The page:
Try to frame all of your actions and new requests about knowledge transfer in a way that ensures employees will continue to feel valued and needed. Many retirees would love the chance to leave behind a legacy or give back to the company.
Employees who aren’t retiring or thinking about leaving the company might be the most alarmed. They’ll need the most persuasion to set aside time to create (or even to allow someone else to create) training materials. Try to use these situations as a learning experience: they’ll help you see how you might improve your employee relationships. Consistently praising employees for their hard work can help them feel valued and motivated to give back to your company.
4. What action plans do we need to improve?
Depending on the kind of knowledge (social, head, or tacit), the knowledge transfer and training might look different each time.
Sometimes, you’ll be able to assign a new employee to shadow a retiring or departing employee. In order to transfer as much of their social, head, and tacit knowledge as possible, they might work together for a year or so.
Other times, you may want to have a complicated procedure documented by a third party to prepare for an employee’s extended leave of absence. Or maybe the employee isn’t leaving, but management wants to check whether the process is as efficient and consistent as possible.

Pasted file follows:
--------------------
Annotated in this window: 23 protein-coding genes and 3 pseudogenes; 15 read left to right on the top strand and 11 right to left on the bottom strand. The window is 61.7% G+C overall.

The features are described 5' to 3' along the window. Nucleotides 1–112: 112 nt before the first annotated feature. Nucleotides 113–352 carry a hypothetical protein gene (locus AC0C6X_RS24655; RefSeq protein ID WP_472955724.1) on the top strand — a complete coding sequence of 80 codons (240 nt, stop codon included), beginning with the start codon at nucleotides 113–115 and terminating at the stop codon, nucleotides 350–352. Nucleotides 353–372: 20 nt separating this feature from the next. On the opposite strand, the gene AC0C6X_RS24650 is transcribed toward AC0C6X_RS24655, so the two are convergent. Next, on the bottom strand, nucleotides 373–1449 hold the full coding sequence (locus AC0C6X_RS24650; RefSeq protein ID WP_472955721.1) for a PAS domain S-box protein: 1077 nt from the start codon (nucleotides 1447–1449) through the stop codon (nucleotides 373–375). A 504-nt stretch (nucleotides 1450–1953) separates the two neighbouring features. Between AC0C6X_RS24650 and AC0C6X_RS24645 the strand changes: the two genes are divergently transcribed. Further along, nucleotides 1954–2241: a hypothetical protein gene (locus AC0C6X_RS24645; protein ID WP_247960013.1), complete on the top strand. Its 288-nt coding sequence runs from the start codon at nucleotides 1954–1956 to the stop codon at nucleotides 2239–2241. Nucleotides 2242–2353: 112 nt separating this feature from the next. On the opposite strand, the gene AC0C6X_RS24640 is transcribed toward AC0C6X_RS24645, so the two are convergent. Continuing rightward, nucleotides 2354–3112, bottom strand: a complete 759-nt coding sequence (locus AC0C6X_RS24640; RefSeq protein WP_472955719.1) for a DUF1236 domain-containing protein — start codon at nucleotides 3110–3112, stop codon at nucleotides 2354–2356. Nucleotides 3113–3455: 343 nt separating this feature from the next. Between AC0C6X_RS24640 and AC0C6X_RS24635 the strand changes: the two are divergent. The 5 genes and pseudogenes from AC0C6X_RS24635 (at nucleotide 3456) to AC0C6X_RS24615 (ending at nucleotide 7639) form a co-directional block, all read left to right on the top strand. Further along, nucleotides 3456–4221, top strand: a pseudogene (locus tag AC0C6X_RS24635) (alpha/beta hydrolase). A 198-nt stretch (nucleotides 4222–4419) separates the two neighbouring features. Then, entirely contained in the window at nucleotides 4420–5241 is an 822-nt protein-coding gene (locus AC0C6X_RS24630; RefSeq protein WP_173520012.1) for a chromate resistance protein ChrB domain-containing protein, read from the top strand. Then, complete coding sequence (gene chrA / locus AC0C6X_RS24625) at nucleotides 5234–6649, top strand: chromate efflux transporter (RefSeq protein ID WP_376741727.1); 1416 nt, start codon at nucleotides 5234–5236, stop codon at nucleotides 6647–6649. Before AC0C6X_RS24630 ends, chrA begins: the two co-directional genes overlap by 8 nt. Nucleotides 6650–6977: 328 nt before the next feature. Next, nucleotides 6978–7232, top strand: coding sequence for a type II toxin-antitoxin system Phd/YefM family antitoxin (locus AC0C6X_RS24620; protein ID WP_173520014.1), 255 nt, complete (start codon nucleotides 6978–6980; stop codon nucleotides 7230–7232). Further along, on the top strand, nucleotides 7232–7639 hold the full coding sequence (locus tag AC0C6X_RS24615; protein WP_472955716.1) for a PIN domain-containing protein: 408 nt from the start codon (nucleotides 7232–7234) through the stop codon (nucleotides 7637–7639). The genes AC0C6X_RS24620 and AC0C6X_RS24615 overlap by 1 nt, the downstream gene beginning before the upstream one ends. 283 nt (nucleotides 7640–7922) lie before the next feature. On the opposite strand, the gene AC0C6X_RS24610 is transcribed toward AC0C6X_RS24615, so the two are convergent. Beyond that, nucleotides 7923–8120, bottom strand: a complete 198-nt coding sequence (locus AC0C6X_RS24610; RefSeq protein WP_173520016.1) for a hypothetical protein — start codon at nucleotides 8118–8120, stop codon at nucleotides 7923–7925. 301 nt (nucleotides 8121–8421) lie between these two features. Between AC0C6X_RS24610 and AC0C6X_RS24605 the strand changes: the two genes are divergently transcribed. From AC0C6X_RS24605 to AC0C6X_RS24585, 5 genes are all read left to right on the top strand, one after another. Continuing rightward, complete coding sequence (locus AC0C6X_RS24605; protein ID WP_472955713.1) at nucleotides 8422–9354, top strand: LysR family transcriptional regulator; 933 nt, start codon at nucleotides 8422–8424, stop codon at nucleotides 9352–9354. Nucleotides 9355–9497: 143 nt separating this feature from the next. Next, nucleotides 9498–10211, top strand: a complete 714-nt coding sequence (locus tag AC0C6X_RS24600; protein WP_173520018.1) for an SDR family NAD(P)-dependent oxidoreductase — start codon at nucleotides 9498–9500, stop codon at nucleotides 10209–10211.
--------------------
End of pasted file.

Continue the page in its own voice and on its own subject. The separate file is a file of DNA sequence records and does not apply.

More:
5. Why aren’t we doing this now?
When you know what processes you want to document, and you’ve decided how you’re going document them, it’s time to actually do it. Dole out the different steps of recording the process to the appropriate people.
For example, maybe you want to find out exactly how payroll is processing billable hours. You might have a new employee shadow the employee in charge of processing billable hours a couple times. The new employee and the veteran employee could then record how the process works. They could compare and reconcile the differences between their documents. Then they could format it as an official training document. If the process is too complicated to explain, you could hire a company to create a training video. The training video might consist of screen captures, a voice over, and a brief interview with the veteran employee.
How you can start a knowledge transfer now
- Track down a senior employee who has worked a particular process to the point that he or she understands it backward and forward. Try to find someone eager to leave a legacy or give back to your company before leaving.
- Interview the employee to find out what kind of pivotal knowledge he or she uses for important business processes. Remember, tacit and social knowledge take more time to transfer than head knowledge.
- Determine how to transfer the employee’s knowledge. Ask the employee what kind of transfer he or she would be willing to do. This might be mentoring, shadowing, or training videos and documents.
Free guide: 5 steps to create successful knowledge transfer materials